Move over man cave and make way for the “she shed.”
The she shed concept is gaining momentum as an equivalent to the man cave, the male sanctuary usually associated with a home’s basement or garage, as women look to create their own private escape.
Some she sheds are actually that — a shed located in the backyard providing a “home away from home,” if you will. But a she shed can also be located, a la the man cave, in a particular part of the house, or in a garage apartment or attic space.
The idea is for women to have their own place to get away from it all (the kids, the spouse, the career, the housework, etc.), whether just to relax or to pursue a favorite hobby or interest. And builders are taking notice. Ashton Woods Homes has seen an increase in customers asking for she sheds in their design or on their property. Ashton Woods has been looking at how it can accommodate buyers depending on the community and floor plan.
“As more women work from home or work to keep their family organized, they are realizing the need for their own space,” says Leigh Spicher, national director of Ashton Woods Design Studios. “The she shed is a great answer to that.
“And this is a departure in thinking for some women,” she adds. “We want a room all to ourselves, something exclusive.”
Spicher says, ideally, that space would be a small house or shed in back of the home, but that they are seeing the use of casitas or bonus rooms as well at Ashton Woods.
“Our philosophy is that ‘anything is possible,’” she says. “So we sit down and talk about the buyers’ lifestyle and encourage them to list things that bothered them in their previous home. When they say, ‘I wish I had a place to do this,’ we say, ‘Let’s talk about how that’s positioned in the home.’”
That could result in a yoga studio in the casita, an artist’s nook above a detached garage or even a free-standing writer’s retreat shed in the backyard.
“We’re happy to be part of the discussion,” Spicher says. “I’m glad women are asking for these things now.”
The DIY She Shed
Of course, if you already own a home, adding a she shed is a great do-it-yourself opportunity (or if DIY isn’t your thing, you can always hire a contractor). For an actual backyard shed, home improvement stores offer plenty of prefabricated options with minimal construction required, or you can go all in and build from scratch. Regardless, there are several steps you should take first, says Mark Clement, a licensed contractor who works with his wife and fellow contractor, Theresa. The couple also host a weekly talk show, MyFixitUpLife LIVE and write about their DIY adventures on their blog at myfixituplife.com.
“Whether you buy a prefab shed or build it yourself, you first need to get it permitted and follow any HOA rules,” he says. “You need to know if you can have a shed, and if so, where you can put it.”
Other important considerations up front include whether the shed will need electricity, heating/cooling options, insulation, etc., depending on the shed’s purpose, location and what it will be used for. “With a shed, you want it to be beautiful and functional — and in the right place,” Mark says, pointing out that you should check that the line of sight of the shed from your home is visually what you want.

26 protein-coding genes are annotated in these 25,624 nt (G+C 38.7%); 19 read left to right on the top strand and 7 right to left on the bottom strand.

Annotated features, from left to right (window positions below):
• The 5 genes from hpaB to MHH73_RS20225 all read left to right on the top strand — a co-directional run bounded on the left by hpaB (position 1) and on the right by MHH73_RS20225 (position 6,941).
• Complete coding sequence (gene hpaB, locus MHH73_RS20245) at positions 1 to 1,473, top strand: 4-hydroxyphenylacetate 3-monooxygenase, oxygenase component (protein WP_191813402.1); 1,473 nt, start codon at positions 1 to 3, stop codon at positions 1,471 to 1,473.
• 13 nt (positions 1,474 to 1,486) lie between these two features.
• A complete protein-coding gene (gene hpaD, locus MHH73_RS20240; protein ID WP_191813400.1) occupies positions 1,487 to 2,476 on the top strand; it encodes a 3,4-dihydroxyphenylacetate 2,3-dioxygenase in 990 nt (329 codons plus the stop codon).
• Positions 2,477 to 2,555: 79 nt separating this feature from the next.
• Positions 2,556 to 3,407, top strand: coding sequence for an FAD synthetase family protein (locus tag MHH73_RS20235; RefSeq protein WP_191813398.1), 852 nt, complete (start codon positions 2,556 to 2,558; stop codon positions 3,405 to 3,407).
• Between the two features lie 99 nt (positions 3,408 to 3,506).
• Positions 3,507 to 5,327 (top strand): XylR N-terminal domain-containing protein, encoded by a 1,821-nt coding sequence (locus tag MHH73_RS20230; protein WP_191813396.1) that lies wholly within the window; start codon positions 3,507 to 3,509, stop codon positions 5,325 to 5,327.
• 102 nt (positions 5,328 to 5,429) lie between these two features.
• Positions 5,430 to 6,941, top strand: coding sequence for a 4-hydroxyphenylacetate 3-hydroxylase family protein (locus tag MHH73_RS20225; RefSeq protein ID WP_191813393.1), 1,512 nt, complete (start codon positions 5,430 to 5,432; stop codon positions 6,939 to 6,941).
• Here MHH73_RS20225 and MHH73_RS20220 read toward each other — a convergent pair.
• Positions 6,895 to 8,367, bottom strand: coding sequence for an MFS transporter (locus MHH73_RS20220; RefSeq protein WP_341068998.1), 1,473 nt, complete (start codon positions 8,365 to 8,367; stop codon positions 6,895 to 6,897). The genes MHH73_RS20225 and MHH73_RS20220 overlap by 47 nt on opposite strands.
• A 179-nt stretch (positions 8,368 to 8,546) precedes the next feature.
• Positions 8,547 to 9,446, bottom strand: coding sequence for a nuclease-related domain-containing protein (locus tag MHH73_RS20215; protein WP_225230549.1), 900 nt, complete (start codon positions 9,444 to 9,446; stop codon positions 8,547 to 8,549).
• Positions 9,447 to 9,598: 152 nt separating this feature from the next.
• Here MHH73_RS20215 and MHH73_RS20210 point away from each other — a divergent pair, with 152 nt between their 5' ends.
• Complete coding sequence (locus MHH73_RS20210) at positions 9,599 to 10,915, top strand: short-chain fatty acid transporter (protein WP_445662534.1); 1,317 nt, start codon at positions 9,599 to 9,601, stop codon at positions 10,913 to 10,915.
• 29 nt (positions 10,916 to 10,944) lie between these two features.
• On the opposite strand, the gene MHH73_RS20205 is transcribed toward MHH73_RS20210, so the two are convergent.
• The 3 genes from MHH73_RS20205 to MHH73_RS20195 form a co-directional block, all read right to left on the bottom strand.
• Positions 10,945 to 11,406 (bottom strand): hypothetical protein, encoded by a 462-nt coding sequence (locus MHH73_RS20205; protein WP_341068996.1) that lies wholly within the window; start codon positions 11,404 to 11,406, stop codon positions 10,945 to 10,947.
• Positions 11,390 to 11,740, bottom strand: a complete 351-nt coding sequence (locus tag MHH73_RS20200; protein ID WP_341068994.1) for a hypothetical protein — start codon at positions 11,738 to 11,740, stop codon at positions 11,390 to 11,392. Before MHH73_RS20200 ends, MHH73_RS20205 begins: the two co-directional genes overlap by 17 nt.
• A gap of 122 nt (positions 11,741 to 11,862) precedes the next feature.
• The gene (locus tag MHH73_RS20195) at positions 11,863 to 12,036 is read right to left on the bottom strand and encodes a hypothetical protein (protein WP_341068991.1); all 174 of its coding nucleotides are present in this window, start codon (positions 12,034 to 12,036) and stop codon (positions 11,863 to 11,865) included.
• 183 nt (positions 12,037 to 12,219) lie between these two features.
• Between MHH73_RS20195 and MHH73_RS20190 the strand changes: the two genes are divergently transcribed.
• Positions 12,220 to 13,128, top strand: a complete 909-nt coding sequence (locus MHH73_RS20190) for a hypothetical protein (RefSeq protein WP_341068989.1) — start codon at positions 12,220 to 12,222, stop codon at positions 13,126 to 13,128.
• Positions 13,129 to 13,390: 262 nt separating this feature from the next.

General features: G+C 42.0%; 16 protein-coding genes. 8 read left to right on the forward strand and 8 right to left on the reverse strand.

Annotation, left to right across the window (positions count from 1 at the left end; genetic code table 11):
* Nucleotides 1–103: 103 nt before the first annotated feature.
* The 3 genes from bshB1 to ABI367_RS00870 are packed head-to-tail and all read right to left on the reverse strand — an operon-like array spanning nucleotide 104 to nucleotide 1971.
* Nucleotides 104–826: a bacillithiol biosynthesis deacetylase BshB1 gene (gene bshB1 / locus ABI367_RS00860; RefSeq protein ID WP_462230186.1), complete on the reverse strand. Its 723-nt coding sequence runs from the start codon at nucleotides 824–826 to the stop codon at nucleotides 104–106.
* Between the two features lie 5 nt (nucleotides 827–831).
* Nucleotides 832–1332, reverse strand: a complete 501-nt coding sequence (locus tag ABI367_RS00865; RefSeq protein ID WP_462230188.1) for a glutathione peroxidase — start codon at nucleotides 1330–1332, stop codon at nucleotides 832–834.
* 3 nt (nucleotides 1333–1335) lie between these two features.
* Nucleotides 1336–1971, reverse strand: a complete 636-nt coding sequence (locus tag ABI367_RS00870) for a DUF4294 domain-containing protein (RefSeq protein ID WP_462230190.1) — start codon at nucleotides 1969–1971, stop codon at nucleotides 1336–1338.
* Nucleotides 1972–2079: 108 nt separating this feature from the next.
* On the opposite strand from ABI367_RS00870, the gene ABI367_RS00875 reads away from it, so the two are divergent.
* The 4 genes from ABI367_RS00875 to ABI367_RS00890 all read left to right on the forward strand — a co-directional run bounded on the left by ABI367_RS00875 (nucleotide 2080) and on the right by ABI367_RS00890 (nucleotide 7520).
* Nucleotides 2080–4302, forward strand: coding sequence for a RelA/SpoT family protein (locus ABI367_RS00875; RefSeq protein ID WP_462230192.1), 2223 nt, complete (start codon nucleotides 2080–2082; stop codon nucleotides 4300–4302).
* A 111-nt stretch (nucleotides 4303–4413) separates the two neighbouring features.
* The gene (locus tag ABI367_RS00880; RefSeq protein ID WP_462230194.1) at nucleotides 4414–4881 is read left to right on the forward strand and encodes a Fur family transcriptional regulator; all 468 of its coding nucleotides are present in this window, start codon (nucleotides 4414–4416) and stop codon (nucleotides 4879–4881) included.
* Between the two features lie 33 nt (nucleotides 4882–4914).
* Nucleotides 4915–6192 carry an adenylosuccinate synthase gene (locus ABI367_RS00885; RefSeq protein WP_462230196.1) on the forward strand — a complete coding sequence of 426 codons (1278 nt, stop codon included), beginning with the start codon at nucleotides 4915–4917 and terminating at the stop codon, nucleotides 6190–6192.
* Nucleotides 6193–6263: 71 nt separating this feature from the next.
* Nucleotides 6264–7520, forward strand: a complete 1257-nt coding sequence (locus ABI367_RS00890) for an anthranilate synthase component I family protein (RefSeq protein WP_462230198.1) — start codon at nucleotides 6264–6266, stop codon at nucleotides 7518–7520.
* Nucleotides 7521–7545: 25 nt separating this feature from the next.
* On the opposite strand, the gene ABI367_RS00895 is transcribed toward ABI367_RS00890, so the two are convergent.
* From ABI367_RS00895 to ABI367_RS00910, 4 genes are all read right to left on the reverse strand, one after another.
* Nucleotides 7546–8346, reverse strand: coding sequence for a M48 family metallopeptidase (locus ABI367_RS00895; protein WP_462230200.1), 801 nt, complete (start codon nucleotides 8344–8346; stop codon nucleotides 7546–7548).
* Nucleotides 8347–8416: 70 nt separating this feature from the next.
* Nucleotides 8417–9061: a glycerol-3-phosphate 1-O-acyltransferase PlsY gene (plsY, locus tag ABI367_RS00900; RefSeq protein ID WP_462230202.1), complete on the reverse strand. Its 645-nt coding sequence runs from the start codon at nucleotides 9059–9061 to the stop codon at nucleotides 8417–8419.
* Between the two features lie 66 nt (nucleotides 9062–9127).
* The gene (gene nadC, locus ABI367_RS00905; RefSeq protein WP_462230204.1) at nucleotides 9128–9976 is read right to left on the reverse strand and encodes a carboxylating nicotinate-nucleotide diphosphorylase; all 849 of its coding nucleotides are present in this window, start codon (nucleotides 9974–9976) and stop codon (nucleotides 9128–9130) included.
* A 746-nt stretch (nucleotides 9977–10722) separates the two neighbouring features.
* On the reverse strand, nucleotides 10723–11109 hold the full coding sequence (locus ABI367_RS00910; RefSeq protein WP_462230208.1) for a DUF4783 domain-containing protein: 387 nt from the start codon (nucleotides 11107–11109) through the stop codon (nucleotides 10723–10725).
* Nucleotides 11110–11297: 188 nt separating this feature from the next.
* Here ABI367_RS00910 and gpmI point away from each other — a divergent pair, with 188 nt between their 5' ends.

Mark and Theresa take a team approach to projects with him focusing on the nuts and bolts and her on the design, both starting with the all-important function. How does the client want to use the she shed? That decision informs the kind of lighting, flooring, furnishings and paint colors that would work best. But it’s not just the fun interior design that people have to think about. As a special retreat, the exterior is just as important.
“When picking an exterior structure, you need to think about the main house color, any fencing and plants or trees nearby and how they all complement each other visually,” says Theresa, who is a certified color consultant. She adds that landscaping around the shed and to and from the main house also contribute to the overall experience. “Going to your shed — seeing it, enjoying the romance of having it — is just as important as the shed itself.
“Women are busy taking care of everyone else,” she adds, “but taking time to take care of yourself can be hard. Think of a she shed as a magical place. Allow yourself the freedom to not feel guilty for enjoying it.
Judy Marchman is an Austin, Texas-based freelance writer and editor who, during her 20+-year career, has written on a diverse number of topics, from horses to lawyers to home building and design, including for NewHomeSource.com. Judy is the proud owner of a new construction home and has gained plenty of story inspiration from her home ownership experiences.
A horse racing aficionado, she also has written on lifestyle, personality, and business topics for Keeneland magazine and Kentucky Monthly, as well as sports features for BloodHorse, a weekly Thoroughbred racing publication, and the Official Kentucky Derby Souvenir Magazine. When she’s not in front of her laptop, Judy can usually be found enjoying a good book and a cup of tea, or baking something to go with said cuppa.